First lady cites risk of no reforms Health crisis hurts middle class, too

May 27, 1993|By John Fairhall | John Fairhall,Washington Bureau

WASHINGTON -- Sharpening her sales pitch for health reform, an impassioned Hillary Rodham Clinton warned yesterday that even well-insured Americans "no longer can take for granted" their medical coverage.

Mrs. Clinton's remarks revealed the administration's latest thinking on how to win the support of the pivotal middle class for a health reform plan now nearing completion.

Raising her voice to drive home her points, Mrs. Clinton told a labor union audience that everyone is at risk because they could lose their jobs, their employers could cut back on insurance or they could be dropped because of a particular health problem.

'Security' the theme

"Security is what the health care debate is all about," she told a meeting of 500 officials of the Service Employees International Union. "Can your family find peace of mind? Can you or your child get the quality of care when you need it the most?"

Mrs. Clinton heads the president's task force on health care reform, which is putting the final touches on a plan that would guarantee health care for all Americans and control costs.

"Security" is the major theme of the administration's sales campaign for its plan, but the first lady also stressed four other ideas: assuring that Americans have freedom to choose their doctors and health plans, getting rising health costs under control, guaranteeing high quality care and reducing burdensome paperwork for the medical industry and patients.

Mrs. Clinton sought to defuse fears that the reform plan might force Americans to give up their current doctors and join large group health organizations.

An "absolute bedrock principle" of reform is as much "consumer choice" as possible within the health care system," she said. Consumers who want "fee for service" plans, in which they pick their own doctors, can have them.

Mrs. Clinton never mentioned -- as her task force staff experts have acknowledged -- that Americans who pick fee for service plans almost certainly will pay more.

Nor did she bring up another controversial component of the health reform plan: the higher taxes needed to help finance coverage for those Americans who currently don't have any.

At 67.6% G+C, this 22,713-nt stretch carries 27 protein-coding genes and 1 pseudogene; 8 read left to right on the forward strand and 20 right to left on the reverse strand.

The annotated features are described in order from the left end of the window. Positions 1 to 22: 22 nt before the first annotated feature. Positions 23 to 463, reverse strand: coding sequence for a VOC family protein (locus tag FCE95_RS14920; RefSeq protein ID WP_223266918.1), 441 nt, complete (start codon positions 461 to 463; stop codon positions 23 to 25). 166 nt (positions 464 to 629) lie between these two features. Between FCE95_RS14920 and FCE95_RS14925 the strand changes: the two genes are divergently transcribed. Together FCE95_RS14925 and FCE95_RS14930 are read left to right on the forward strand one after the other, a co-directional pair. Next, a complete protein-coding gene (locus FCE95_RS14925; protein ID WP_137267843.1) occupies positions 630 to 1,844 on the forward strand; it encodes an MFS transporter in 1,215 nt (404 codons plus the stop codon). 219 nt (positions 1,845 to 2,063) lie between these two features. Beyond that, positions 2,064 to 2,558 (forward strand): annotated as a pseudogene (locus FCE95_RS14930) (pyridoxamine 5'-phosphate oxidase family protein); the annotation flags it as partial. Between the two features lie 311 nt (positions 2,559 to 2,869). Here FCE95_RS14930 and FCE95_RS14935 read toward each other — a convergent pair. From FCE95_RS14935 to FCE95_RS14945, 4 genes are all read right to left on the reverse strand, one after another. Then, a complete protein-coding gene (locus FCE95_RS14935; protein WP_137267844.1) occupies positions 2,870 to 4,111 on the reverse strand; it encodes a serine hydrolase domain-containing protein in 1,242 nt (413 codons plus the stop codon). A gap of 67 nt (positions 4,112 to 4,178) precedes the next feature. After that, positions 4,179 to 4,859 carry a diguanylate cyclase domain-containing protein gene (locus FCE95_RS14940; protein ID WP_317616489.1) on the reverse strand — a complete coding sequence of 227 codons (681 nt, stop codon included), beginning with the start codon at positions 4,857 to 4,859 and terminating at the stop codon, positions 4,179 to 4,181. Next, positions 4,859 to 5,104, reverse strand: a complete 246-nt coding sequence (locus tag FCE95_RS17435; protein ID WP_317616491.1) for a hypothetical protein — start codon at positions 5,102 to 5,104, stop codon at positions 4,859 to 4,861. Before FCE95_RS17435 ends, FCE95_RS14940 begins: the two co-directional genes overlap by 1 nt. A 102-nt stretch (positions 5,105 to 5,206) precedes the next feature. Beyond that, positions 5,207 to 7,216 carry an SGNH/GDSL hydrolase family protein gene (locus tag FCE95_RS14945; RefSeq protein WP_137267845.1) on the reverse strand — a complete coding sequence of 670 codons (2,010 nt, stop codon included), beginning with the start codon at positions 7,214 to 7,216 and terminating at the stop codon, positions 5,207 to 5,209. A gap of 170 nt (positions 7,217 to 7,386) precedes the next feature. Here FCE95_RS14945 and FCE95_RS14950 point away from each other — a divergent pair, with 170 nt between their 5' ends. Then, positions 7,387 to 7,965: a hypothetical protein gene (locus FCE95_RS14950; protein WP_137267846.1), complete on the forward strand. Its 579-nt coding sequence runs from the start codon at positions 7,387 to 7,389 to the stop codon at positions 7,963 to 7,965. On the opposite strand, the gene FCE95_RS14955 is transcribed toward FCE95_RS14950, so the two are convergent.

Fear of losing coverage

The nation should "no longer stand alone among its competitors in the industrialized world and not provide health security for every single American," Mrs. Clinton said, asserting that one in four Americans will lose insurance coverage in the next two years.

That figure is extrapolated from U.S. Census data showing that at any given point, 35 million Americans lack health insurance. It's a changing pool of people, a number of whom lose coverage for a short time while between jobs or waiting for coverage to begin at a new employer.

Even those who don't lose insurance are worried. Not only are costs increasing but employers are cutting back on benefits or requiring greater employee contributions. These concerns are driving Americans' interest in reform, says Robert J. Blendon, a Harvard University professor who has informally advised the task force on public attitudes toward health issues.

"They are insecure and what [Mrs. Clinton] is saying to them is: 'If you support my plan, you'll never lose your insurance ever,' " he said.

Standing ovation

The first lady's speech drew a standing ovation from the labor audience. The Service Employees union, which represents many health care workers, is expected to be an ally of the administration on health reform. "Give 'em hell, Hillary," one woman called out as she entered the room.

Consumers for the first time would be given adequate information about their doctors, hospitals and health plans so they can "comparison shop" and ensure accountability among those running the plans, Mrs. Clinton said.

Urging the union's members to campaign for health reform, Mrs. Clinton advised them to tell their friends and neighbors about the "price-gouging, cost-shifting, unconscionable profiteering" that, she said, health care workers see every day. Mrs. Clinton did not name any individuals or groups.

"Explain how you see the system that is being gamed and ripped off because it has no real discipline, no budget, no controls," she said. "Too many people have made too much money off of eliminating opportunities for caring for people instead of expanding them."

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